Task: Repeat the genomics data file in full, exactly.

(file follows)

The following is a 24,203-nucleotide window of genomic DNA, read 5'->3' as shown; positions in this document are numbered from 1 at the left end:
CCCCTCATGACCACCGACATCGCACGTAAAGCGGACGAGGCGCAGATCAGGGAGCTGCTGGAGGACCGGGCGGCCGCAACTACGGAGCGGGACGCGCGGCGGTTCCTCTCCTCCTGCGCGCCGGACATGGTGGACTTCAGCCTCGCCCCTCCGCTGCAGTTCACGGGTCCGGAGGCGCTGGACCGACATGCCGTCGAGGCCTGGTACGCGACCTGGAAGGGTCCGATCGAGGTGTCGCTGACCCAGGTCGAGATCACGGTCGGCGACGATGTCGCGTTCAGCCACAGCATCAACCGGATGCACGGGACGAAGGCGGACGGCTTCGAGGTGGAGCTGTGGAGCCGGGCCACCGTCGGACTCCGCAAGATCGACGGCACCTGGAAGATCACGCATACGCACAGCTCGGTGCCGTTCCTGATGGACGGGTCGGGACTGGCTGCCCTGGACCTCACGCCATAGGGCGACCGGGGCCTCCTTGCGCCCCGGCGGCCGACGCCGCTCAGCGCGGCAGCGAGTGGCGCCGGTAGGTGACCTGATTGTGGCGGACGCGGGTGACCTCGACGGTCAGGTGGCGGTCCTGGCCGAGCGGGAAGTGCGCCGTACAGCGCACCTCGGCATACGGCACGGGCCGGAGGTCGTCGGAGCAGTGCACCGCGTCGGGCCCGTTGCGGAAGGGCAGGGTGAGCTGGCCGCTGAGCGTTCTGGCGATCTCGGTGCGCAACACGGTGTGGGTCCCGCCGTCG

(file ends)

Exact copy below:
The following is a 24,203-nucleotide window of genomic DNA, read 5'->3' as shown; positions in this document are numbered from 1 at the left end:
CCCCTCATGACCACCGACATCGCACGTAAAGCGGACGAGGCGCAGATCAGGGAGCTGCTGGAGGACCGGGCGGCCGCAACTACGGAGCGGGACGCGCGGCGGTTCCTCTCCTCCTGCGCGCCGGACATGGTGGACTTCAGCCTCGCCCCTCCGCTGCAGTTCACGGGTCCGGAGGCGCTGGACCGACATGCCGTCGAGGCCTGGTACGCGACCTGGAAGGGTCCGATCGAGGTGTCGCTGACCCAGGTCGAGATCACGGTCGGCGACGATGTCGCGTTCAGCCACAGCATCAACCGGATGCACGGGACGAAGGCGGACGGCTTCGAGGTGGAGCTGTGGAGCCGGGCCACCGTCGGACTCCGCAAGATCGACGGCACCTGGAAGATCACGCATACGCACAGCTCGGTGCCGTTCCTGATGGACGGGTCGGGACTGGCTGCCCTGGACCTCACGCCATAGGGCGACCGGGGCCTCCTTGCGCCCCGGCGGCCGACGCCGCTCAGCGCGGCAGCGAGTGGCGCCGGTAGGTGACCTGATTGTGGCGGACGCGGGTGACCTCGACGGTCAGGTGGCGGTCCTGGCCGAGCGGGAAGTGCGCCGTACAGCGCACCTCGGCATACGGCACGGGCCGGAGGTCGTCGGAGCAGTGCACCGCGTCGGGCCCGTTGCGGAAGGGCAGGGTGAGCTGGCCGCTGAGCGTTCTGGCGATCTCGGTGCGCAACACGGTGTGGGTCCCGCCGTCG